And while I am refreshed and invigorated in my spirit with each passing Lord's Day, I feel a bit of foreboding as Shane and I worship with our three children. And that unsettledness stems from concerns about the attentiveness of our children during the sermon, with especial concern for Seth, our oldest.

The church that we were part of since we have lived in this city and where our children were baptized and have spent most of their childhood, has two services every Sunday, morning and evening worship, with sermon lengths consistently passing the 45 minute mark in both services.

I only bring this up to say this, I fear that my children have learned that habit of inattentiveness or to put it more colloquially, the habit of "zoning out". And now, that we are in a new church situation with a new pastor, shorter, yet meatier sermons, my oldest especially appears to be in the habit of zoning out even though the sermons are only around the 30 minute mark and perhaps even less.

Shane and I have been worried about this problem for a long time now, but did not see a way out until this past fall when we left to join this new church plant.

So now I am confronted with the need for new habit training in this area. My options are a combination of the following solutions.
1) pray for maturity for our children in this area
2) remind our children throughout the week the importance of listening and following along during the preaching of God's Word.
3) ask for some narration later on Sunday from each child appropriate for their age and ability
4) ask my oldest to try to write some notes from the sermon (which he sees others around him doing myself included although I have the two younger girls to help my husband with.)
5) be intentional about providing an opportunity for our children, esp. the oldest to interact with our pastor frequently to foster a relationship of friendship and camaraderie
6) continue to listen to and discuss sermons at home when attending service is not possible.

I have reminded myself that because Seth participates by eating the Lord's Supper with us every Lord's Day, he should be motivated to listen carefully to the sermons because he knows what they lead up to, the celebration of communion.

For further reading I recommend the following links:

What Did Charlotte Mason Mean by 'Short Lessons'?

 "One of the things Miss Mason connected to short lessons was the training of the attention. Her thought was that it was better to hold a child’s attention for a short period of time than to give a long lesson and allow the child to build the habit of mentally wandering off in the middle of it. Children trained in these methods build up a habit of attention that can easily handle a 30 or 45 minute lesson when they are older." ~ Brandy, from Afterthoughts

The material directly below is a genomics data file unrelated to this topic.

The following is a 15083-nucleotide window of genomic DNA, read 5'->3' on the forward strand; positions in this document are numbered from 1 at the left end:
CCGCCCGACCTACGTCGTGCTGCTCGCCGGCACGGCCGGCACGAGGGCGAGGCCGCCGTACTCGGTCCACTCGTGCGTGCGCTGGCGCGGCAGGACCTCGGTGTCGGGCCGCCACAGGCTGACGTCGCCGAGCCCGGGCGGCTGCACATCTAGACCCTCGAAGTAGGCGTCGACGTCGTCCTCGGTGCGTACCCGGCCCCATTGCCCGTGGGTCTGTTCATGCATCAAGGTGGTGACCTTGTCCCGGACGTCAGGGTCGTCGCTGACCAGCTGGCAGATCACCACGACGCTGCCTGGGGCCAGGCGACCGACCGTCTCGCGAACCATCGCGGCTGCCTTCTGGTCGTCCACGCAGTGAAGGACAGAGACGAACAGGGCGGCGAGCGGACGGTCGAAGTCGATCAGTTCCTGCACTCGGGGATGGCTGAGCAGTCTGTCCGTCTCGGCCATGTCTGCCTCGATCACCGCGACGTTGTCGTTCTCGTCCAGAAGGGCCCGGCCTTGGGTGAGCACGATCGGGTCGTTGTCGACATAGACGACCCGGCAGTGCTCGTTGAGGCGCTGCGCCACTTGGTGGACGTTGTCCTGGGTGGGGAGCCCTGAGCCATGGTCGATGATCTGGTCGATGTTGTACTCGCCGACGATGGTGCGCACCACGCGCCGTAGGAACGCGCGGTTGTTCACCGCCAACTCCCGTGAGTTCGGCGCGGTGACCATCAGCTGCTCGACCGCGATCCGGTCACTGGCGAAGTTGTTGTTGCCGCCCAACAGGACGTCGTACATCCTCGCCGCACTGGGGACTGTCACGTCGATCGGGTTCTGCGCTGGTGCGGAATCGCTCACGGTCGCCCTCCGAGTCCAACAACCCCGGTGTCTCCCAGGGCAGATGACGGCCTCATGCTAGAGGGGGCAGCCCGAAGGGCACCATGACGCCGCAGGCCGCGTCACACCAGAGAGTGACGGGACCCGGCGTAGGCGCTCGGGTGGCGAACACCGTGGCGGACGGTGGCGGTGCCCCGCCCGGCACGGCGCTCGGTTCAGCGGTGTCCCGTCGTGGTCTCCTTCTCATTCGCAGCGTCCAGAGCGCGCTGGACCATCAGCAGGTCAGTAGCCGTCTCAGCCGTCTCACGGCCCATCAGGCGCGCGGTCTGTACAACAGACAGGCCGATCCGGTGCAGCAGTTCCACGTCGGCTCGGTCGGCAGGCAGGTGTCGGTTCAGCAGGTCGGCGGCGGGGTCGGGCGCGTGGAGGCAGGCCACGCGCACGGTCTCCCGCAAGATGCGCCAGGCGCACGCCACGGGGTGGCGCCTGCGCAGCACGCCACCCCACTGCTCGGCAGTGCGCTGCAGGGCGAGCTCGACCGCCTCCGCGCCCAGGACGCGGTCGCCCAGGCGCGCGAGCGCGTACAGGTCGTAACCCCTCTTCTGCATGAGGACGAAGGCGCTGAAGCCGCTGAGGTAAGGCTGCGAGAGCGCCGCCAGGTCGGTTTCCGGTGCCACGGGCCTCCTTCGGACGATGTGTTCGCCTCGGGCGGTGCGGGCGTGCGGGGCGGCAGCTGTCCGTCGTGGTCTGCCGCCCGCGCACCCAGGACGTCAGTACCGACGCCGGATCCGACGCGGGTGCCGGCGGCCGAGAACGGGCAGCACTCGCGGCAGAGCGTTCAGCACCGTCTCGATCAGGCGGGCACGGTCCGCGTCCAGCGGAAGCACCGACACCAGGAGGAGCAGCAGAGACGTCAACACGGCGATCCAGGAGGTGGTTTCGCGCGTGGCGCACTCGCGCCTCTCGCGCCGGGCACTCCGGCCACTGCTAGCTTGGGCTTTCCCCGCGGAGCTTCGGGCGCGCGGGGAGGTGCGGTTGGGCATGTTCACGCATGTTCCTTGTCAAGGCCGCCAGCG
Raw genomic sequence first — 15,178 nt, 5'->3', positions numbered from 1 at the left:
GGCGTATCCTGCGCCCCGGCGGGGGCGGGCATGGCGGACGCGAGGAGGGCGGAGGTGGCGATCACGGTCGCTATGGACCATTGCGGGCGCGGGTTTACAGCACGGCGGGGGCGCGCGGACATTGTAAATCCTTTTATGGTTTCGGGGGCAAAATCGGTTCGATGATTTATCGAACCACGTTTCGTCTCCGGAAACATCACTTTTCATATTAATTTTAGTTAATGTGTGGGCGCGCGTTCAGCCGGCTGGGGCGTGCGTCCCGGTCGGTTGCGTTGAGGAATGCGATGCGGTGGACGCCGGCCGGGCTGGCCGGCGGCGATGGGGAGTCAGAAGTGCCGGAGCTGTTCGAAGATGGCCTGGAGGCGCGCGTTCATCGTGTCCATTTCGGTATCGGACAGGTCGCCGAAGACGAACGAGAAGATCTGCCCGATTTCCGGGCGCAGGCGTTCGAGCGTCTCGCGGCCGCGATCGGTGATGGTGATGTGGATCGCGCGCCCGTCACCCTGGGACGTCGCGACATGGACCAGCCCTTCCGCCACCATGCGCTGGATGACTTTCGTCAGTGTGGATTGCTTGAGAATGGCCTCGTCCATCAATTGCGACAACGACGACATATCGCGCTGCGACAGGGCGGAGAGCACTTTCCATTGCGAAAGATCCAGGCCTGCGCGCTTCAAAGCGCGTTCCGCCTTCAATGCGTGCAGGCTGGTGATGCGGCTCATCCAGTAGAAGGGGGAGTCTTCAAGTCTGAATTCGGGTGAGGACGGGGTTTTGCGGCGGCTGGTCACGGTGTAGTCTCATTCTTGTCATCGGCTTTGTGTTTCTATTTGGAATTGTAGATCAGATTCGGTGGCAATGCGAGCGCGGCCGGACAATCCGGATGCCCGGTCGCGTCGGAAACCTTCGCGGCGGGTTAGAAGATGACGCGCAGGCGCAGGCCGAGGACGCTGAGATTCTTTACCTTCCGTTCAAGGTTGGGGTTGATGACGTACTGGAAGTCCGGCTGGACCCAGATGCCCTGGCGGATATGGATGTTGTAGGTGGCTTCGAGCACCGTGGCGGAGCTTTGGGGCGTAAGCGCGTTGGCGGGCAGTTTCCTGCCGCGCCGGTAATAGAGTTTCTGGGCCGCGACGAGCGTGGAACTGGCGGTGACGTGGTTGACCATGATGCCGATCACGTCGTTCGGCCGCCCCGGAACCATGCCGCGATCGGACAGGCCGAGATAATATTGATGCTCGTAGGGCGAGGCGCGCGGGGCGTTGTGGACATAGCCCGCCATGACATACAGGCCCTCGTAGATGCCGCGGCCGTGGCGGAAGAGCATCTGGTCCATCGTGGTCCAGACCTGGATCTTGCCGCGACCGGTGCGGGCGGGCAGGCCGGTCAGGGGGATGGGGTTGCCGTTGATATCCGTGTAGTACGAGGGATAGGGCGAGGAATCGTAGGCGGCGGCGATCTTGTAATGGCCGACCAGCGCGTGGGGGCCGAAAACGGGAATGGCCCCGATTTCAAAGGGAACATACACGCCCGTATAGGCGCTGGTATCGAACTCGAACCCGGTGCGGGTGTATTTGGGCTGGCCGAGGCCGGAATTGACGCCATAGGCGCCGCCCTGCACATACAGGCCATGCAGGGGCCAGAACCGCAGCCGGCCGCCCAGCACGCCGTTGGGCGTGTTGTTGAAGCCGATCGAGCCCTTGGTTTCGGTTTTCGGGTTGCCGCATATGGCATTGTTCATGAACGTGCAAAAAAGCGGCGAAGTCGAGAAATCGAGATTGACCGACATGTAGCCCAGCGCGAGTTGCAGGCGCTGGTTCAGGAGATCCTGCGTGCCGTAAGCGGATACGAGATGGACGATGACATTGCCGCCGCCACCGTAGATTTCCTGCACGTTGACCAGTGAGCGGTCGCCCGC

Habit Training, various links can be found on this page about specific areas of habit training

As always, I'm open to suggestions in this area of child-rearing. I'm certainly not the only one who has been concerned about their children's attentiveness during corporate worship.

virtue, the goal of education

"The idea of approaching education-- even that part of education that we consider 'school' -- as a process of developing character and virtue rather than developing the intellect requires a paradigm shift for most of today's educators. We might understand character-training as a task that belongs to parents, or churches, but we tend to separate that kind of teaching from the teaching of school subjects such as math or grammar. The classical educators did not make such a distinction. All areas of education were brought into service for this single goal--to teach children to think and act rightly." p. 19

"We should work to reclaim for ourselves a share in the classical tradition, not because we want to replicate the past, but because our present is in great need of virtuous men and women who understand the relationships that exist in our world and the value of the human soul." p. 116

"The fundamental purpose of ancient education was to create wise and virtuous men. As Christians, we need look no further than Christ himself for our image, and the Bible charges us to model ourselves and our behavior after him, and seek to be more Christ-like." p.125

"The Bible also teaches that wisdom should be shown through action. 'Who is a wise man and endued with knowledge among you? let him show out of a good conversation his works with meekness of wisdom.' (James 3:13) It is actually a Biblical principle that  'right thinking' should result also in 'right acting'." p. 127

All quotes taken from  Consider This: Charlotte Mason and the Classical Tradition by Karen Glass.

If you were to peer in at what my pencil scribblings have added to the margins while reading this book, you would find various renderings of this idea: By what standard is virtue judged? In different words, how do you decide what is virtuous behavior?